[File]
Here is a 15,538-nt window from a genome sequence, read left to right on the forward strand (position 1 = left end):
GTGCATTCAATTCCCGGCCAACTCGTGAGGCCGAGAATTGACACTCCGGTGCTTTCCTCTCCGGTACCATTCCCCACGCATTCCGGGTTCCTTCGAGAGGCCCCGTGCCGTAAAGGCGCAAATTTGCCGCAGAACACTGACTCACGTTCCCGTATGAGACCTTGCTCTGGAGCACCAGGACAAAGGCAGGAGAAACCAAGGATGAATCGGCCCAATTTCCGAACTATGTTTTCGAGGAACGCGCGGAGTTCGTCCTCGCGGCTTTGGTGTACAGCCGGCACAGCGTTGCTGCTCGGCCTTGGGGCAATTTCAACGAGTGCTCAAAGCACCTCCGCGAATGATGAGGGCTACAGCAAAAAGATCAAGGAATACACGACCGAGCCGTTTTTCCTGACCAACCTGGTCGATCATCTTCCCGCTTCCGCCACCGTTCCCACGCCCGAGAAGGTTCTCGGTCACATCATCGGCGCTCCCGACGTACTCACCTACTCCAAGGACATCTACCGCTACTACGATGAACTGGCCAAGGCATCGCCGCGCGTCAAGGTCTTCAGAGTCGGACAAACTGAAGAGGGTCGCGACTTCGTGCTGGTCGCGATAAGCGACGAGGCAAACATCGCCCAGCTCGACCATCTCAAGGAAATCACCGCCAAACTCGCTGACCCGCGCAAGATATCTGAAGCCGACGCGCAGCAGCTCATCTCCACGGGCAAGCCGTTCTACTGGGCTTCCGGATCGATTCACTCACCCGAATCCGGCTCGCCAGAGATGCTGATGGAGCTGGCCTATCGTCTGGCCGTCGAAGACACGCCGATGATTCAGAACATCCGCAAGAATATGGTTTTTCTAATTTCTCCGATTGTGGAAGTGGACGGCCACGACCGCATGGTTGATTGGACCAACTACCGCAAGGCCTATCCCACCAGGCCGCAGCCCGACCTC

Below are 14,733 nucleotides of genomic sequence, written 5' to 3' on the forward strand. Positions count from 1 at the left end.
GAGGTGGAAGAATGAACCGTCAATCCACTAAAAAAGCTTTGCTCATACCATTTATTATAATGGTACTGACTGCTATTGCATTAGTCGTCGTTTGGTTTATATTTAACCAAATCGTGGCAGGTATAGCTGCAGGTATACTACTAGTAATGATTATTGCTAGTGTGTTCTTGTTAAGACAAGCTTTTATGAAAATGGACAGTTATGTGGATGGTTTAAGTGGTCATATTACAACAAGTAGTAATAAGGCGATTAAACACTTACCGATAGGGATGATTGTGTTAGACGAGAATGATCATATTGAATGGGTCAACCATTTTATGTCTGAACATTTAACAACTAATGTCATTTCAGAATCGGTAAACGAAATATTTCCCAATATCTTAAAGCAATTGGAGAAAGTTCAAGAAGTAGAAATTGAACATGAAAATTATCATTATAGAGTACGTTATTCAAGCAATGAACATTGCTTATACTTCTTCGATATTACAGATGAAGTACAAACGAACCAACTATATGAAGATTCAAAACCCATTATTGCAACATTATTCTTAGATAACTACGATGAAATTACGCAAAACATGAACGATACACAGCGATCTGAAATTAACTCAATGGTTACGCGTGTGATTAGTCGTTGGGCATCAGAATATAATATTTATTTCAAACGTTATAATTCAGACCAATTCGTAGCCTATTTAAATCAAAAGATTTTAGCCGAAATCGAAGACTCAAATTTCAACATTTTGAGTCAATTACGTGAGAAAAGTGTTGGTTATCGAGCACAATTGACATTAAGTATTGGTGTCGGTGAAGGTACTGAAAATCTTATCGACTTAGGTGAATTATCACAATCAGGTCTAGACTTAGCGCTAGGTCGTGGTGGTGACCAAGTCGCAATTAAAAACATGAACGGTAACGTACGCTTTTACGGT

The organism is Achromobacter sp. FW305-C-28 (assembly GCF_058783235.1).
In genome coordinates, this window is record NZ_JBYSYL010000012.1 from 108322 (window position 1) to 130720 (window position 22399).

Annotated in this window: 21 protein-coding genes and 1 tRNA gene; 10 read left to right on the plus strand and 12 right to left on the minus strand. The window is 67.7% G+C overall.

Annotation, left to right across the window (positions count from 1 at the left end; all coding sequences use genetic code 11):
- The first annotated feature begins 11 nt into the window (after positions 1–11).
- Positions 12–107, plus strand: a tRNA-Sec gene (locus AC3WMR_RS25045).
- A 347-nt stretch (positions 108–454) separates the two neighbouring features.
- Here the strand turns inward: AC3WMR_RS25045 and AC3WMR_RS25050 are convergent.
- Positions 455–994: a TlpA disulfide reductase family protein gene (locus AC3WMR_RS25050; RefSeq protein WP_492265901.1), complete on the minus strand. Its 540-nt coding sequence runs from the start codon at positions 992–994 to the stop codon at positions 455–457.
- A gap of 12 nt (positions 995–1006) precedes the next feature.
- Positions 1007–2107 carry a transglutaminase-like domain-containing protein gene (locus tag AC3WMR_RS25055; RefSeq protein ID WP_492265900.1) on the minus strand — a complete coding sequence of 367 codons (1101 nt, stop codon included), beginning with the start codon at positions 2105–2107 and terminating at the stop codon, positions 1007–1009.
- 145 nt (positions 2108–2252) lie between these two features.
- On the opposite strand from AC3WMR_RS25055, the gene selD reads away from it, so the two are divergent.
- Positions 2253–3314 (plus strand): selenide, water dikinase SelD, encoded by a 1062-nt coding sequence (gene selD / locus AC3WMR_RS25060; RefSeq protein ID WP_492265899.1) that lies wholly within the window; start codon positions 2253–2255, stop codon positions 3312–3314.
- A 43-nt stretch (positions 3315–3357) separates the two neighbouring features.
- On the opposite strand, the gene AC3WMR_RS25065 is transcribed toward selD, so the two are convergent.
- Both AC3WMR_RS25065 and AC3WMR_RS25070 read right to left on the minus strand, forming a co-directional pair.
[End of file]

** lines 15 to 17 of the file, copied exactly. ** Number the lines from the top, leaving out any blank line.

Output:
- Positions 1007–2107 carry a transglutaminase-like domain-containing protein gene (locus tag AC3WMR_RS25055; RefSeq protein ID WP_492265900.1) on the minus strand — a complete coding sequence of 367 codons (1101 nt, stop codon included), beginning with the start codon at positions 2105–2107 and terminating at the stop codon, positions 1007–1009.
- 145 nt (positions 2108–2252) lie between these two features.
- On the opposite strand from AC3WMR_RS25055, the gene selD reads away from it, so the two are divergent.